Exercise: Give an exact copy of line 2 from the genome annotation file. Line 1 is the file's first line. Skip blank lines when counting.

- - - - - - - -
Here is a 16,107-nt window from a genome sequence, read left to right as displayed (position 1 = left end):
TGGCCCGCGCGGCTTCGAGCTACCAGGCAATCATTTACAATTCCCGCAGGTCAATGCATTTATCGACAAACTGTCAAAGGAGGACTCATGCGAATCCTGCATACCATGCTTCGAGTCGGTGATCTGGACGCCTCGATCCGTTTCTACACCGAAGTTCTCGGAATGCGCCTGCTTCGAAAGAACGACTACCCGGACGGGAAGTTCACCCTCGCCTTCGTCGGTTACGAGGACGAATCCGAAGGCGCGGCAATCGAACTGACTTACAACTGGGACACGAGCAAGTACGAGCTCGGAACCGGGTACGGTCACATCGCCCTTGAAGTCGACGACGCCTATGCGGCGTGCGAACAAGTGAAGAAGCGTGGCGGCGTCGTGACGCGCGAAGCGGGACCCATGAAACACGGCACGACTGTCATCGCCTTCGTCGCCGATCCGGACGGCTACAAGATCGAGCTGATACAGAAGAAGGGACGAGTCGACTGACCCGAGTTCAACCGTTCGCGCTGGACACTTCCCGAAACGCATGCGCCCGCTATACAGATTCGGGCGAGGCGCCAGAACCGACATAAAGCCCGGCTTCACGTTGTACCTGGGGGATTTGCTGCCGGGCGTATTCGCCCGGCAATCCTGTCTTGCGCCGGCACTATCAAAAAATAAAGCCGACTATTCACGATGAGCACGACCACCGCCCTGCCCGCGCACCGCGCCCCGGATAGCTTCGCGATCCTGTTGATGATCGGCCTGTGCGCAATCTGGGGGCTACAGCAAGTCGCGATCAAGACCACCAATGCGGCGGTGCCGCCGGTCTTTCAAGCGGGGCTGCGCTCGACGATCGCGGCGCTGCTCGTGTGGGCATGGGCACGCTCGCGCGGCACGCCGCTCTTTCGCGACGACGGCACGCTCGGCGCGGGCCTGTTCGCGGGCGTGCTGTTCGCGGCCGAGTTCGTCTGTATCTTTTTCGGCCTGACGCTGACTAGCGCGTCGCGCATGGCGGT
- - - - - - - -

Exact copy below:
TGGCCCGCGCGGCTTCGAGCTACCAGGCAATCATTTACAATTCCCGCAGGTCAATGCATTTATCGACAAACTGTCAAAGGAGGACTCATGCGAATCCTGCATACCATGCTTCGAGTCGGTGATCTGGACGCCTCGATCCGTTTCTACACCGAAGTTCTCGGAATGCGCCTGCTTCGAAAGAACGACTACCCGGACGGGAAGTTCACCCTCGCCTTCGTCGGTTACGAGGACGAATCCGAAGGCGCGGCAATCGAACTGACTTACAACTGGGACACGAGCAAGTACGAGCTCGGAACCGGGTACGGTCACATCGCCCTTGAAGTCGACGACGCCTATGCGGCGTGCGAACAAGTGAAGAAGCGTGGCGGCGTCGTGACGCGCGAAGCGGGACCCATGAAACACGGCACGACTGTCATCGCCTTCGTCGCCGATCCGGACGGCTACAAGATCGAGCTGATACAGAAGAAGGGACGAGTCGACTGACCCGAGTTCAACCGTTCGCGCTGGACACTTCCCGAAACGCATGCGCCCGCTATACAGATTCGGGCGAGGCGCCAGAACCGACATAAAGCCCGGCTTCACGTTGTACCTGGGGGATTTGCTGCCGGGCGTATTCGCCCGGCAATCCTGTCTTGCGCCGGCACTATCAAAAAATAAAGCCGACTATTCACGATGAGCACGACCACCGCCCTGCCCGCGCACCGCGCCCCGGATAGCTTCGCGATCCTGTTGATGATCGGCCTGTGCGCAATCTGGGGGCTACAGCAAGTCGCGATCAAGACCACCAATGCGGCGGTGCCGCCGGTCTTTCAAGCGGGGCTGCGCTCGACGATCGCGGCGCTGCTCGTGTGGGCATGGGCACGCTCGCGCGGCACGCCGCTCTTTCGCGACGACGGCACGCTCGGCGCGGGCCTGTTCGCGGGCGTGCTGTTCGCGGCCGAGTTCGTCTGTATCTTTTTCGGCCTGACGCTGACTAGCGCGTCGCGCATGGCGGT